We are getting closer to the Higgs boson. Matter really does matter.
In the ’80s, the United States had a project called the Superconductor Super Collider (SSC). We had designed an extremely powerful accelerator into a 52-mile-long circular tunnel 200 feet below ground, which would have been the largest accelerator ever. It would have certainly found or denied the Higgs by now.
The SSC was an ambitious project with hundreds of cryogenically cooled superconducting magnets necessary to accelerate the particles to nearly the speed of light in order to develop the energy needed for the impact, all of which would have generated several thousand jobs and given us a huge worldwide technological advantage in several disciplines.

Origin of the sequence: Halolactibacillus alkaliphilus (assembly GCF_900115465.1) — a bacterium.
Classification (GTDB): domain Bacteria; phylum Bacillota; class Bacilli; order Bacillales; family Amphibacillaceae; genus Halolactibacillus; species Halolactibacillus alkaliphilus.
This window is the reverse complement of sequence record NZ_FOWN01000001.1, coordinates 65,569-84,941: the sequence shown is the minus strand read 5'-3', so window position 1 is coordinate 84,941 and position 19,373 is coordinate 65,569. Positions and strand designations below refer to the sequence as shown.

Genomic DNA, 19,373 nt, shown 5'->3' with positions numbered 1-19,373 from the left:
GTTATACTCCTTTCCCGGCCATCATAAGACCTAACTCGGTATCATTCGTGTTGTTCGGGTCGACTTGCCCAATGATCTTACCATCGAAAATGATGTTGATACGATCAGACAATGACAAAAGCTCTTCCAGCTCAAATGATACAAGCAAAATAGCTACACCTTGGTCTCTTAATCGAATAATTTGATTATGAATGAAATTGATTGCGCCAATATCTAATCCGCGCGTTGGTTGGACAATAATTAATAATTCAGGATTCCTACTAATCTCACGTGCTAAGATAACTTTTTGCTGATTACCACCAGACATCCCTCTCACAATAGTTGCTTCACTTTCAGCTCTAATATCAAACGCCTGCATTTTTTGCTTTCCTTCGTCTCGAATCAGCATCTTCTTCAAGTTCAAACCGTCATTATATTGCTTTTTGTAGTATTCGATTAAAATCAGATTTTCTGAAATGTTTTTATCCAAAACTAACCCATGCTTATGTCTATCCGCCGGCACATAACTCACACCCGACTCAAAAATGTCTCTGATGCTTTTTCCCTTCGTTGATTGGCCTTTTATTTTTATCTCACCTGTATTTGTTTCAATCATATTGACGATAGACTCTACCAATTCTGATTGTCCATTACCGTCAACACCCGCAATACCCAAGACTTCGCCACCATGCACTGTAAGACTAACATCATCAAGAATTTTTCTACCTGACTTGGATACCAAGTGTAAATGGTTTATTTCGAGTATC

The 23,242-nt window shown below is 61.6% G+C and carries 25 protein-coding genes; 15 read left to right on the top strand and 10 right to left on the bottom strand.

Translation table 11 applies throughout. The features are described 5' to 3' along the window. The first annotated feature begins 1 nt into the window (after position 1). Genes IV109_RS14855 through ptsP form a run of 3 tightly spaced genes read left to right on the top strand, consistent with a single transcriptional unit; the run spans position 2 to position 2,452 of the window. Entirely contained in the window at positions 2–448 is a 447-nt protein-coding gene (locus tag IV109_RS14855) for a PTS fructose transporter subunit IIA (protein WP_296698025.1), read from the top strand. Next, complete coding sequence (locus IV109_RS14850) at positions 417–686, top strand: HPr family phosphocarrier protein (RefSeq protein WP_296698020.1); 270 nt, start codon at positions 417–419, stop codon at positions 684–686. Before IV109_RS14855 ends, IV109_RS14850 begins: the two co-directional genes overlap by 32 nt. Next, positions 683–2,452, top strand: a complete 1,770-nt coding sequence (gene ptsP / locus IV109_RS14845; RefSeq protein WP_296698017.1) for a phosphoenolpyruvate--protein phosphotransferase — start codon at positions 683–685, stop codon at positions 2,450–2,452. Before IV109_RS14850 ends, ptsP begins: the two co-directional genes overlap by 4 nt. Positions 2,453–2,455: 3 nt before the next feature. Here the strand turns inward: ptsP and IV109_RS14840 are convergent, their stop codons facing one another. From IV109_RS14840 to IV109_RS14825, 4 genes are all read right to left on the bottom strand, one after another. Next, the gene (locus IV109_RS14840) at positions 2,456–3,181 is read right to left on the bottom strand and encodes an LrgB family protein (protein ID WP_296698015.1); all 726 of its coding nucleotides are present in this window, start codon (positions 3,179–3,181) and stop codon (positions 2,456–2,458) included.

But the project was canceled after zillions of man hours and billions of dollars in ’93 by President Bill Clinton. Another consequence was a loss to the sciences of literally thousands of students, who had renewed their interest in physics, related sciences and engineering.
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As a matter of local interest, the person responsible for getting the SSC project approved and started during the Reagan administration was Cal Poly grad Dr. Alvin Trivelpiece, the Department of Energy’s director of the Office of Energy Research.